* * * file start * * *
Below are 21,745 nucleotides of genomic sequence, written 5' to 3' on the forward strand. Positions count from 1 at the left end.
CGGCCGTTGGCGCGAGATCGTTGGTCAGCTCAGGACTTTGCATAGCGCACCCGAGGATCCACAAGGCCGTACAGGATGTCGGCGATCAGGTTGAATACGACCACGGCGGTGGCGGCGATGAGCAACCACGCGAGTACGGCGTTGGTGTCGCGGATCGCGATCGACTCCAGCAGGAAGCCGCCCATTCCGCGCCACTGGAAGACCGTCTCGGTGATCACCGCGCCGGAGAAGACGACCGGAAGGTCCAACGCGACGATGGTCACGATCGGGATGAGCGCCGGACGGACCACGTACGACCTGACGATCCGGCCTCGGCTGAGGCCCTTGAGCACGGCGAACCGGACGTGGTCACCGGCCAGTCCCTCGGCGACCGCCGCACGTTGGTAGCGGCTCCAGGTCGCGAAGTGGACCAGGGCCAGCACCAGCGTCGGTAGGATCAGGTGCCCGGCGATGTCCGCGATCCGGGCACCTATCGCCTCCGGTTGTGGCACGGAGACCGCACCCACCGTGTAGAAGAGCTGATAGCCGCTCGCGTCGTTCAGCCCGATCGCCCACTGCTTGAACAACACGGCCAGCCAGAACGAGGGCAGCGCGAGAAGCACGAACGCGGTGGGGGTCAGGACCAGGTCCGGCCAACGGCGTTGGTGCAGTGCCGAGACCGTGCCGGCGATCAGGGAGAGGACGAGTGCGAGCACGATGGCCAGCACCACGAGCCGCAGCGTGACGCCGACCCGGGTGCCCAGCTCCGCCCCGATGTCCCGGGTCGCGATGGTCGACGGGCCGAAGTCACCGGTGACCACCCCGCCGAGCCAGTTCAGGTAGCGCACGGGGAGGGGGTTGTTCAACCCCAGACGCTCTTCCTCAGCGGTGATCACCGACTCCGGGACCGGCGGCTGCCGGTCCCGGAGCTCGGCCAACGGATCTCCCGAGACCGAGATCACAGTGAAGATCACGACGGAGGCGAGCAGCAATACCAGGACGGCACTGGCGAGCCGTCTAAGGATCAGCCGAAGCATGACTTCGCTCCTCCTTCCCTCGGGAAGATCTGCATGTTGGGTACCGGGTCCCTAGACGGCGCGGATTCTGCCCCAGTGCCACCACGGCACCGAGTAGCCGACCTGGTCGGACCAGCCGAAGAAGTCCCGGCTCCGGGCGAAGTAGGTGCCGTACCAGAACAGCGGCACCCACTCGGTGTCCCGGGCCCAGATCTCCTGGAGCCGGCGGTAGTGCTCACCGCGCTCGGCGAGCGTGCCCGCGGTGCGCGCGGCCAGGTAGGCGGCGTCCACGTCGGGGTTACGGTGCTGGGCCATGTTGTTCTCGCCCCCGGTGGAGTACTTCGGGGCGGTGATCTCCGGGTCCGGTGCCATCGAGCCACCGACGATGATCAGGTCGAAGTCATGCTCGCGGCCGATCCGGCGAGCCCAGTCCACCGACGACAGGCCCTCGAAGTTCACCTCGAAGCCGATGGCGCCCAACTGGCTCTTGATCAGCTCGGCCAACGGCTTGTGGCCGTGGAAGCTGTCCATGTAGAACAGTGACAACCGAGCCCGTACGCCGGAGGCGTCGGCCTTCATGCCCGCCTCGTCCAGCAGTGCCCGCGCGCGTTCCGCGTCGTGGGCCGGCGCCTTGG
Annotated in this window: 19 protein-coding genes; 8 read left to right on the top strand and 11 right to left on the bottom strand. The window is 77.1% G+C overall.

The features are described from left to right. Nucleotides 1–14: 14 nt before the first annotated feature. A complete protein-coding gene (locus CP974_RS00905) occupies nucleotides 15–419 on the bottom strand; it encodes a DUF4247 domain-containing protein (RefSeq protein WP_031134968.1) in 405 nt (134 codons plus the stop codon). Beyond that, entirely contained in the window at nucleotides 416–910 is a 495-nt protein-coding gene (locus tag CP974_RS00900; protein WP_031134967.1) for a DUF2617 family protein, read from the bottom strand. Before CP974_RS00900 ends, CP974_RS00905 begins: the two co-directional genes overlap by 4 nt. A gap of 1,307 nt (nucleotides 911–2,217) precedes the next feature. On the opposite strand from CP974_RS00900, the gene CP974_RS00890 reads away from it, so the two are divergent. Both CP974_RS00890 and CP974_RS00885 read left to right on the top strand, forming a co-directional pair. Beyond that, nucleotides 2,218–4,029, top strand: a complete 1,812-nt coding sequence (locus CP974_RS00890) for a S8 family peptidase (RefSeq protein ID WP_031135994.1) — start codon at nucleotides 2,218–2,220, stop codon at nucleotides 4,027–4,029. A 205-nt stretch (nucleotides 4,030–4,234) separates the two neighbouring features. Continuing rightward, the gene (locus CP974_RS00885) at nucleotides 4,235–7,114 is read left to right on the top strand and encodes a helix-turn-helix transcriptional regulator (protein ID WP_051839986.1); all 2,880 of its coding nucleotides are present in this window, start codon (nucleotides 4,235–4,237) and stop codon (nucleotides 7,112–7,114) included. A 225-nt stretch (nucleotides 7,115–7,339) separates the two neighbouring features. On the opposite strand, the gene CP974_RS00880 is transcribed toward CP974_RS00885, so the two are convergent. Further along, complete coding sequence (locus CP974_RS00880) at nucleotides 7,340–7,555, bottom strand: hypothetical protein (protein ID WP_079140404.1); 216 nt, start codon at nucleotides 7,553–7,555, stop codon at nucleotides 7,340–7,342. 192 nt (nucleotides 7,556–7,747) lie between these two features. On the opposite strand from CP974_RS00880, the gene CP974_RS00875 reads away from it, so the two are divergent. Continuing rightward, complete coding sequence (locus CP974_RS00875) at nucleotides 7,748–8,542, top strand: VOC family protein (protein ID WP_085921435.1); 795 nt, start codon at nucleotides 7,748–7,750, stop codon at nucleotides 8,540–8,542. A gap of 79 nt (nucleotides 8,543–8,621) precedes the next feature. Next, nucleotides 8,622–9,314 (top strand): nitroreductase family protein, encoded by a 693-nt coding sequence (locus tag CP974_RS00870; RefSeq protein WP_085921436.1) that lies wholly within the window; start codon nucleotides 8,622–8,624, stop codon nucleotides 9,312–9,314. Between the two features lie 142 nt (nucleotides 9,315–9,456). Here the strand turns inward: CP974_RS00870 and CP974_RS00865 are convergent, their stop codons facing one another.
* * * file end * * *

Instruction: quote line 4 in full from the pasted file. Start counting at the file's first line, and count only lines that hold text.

The features are described from left to right. Nucleotides 1–14: 14 nt before the first annotated feature. A complete protein-coding gene (locus CP974_RS00905) occupies nucleotides 15–419 on the bottom strand; it encodes a DUF4247 domain-containing protein (RefSeq protein WP_031134968.1) in 405 nt (134 codons plus the stop codon). Beyond that, entirely contained in the window at nucleotides 416–910 is a 495-nt protein-coding gene (locus tag CP974_RS00900; protein WP_031134967.1) for a DUF2617 family protein, read from the bottom strand. Before CP974_RS00900 ends, CP974_RS00905 begins: the two co-directional genes overlap by 4 nt. A gap of 1,307 nt (nucleotides 911–2,217) precedes the next feature. On the opposite strand from CP974_RS00900, the gene CP974_RS00890 reads away from it, so the two are divergent. Both CP974_RS00890 and CP974_RS00885 read left to right on the top strand, forming a co-directional pair. Beyond that, nucleotides 2,218–4,029, top strand: a complete 1,812-nt coding sequence (locus CP974_RS00890) for a S8 family peptidase (RefSeq protein ID WP_031135994.1) — start codon at nucleotides 2,218–2,220, stop codon at nucleotides 4,027–4,029. A 205-nt stretch (nucleotides 4,030–4,234) separates the two neighbouring features. Continuing rightward, the gene (locus CP974_RS00885) at nucleotides 4,235–7,114 is read left to right on the top strand and encodes a helix-turn-helix transcriptional regulator (protein ID WP_051839986.1); all 2,880 of its coding nucleotides are present in this window, start codon (nucleotides 4,235–4,237) and stop codon (nucleotides 7,112–7,114) included. A 225-nt stretch (nucleotides 7,115–7,339) separates the two neighbouring features. On the opposite strand, the gene CP974_RS00880 is transcribed toward CP974_RS00885, so the two are convergent. Further along, complete coding sequence (locus CP974_RS00880) at nucleotides 7,340–7,555, bottom strand: hypothetical protein (protein ID WP_079140404.1); 216 nt, start codon at nucleotides 7,553–7,555, stop codon at nucleotides 7,340–7,342. 192 nt (nucleotides 7,556–7,747) lie between these two features. On the opposite strand from CP974_RS00880, the gene CP974_RS00875 reads away from it, so the two are divergent. Continuing rightward, complete coding sequence (locus CP974_RS00875) at nucleotides 7,748–8,542, top strand: VOC family protein (protein ID WP_085921435.1); 795 nt, start codon at nucleotides 7,748–7,750, stop codon at nucleotides 8,540–8,542. A gap of 79 nt (nucleotides 8,543–8,621) precedes the next feature. Next, nucleotides 8,622–9,314 (top strand): nitroreductase family protein, encoded by a 693-nt coding sequence (locus tag CP974_RS00870; RefSeq protein WP_085921436.1) that lies wholly within the window; start codon nucleotides 8,622–8,624, stop codon nucleotides 9,312–9,314. Between the two features lie 142 nt (nucleotides 9,315–9,456). Here the strand turns inward: CP974_RS00870 and CP974_RS00865 are convergent, their stop codons facing one another.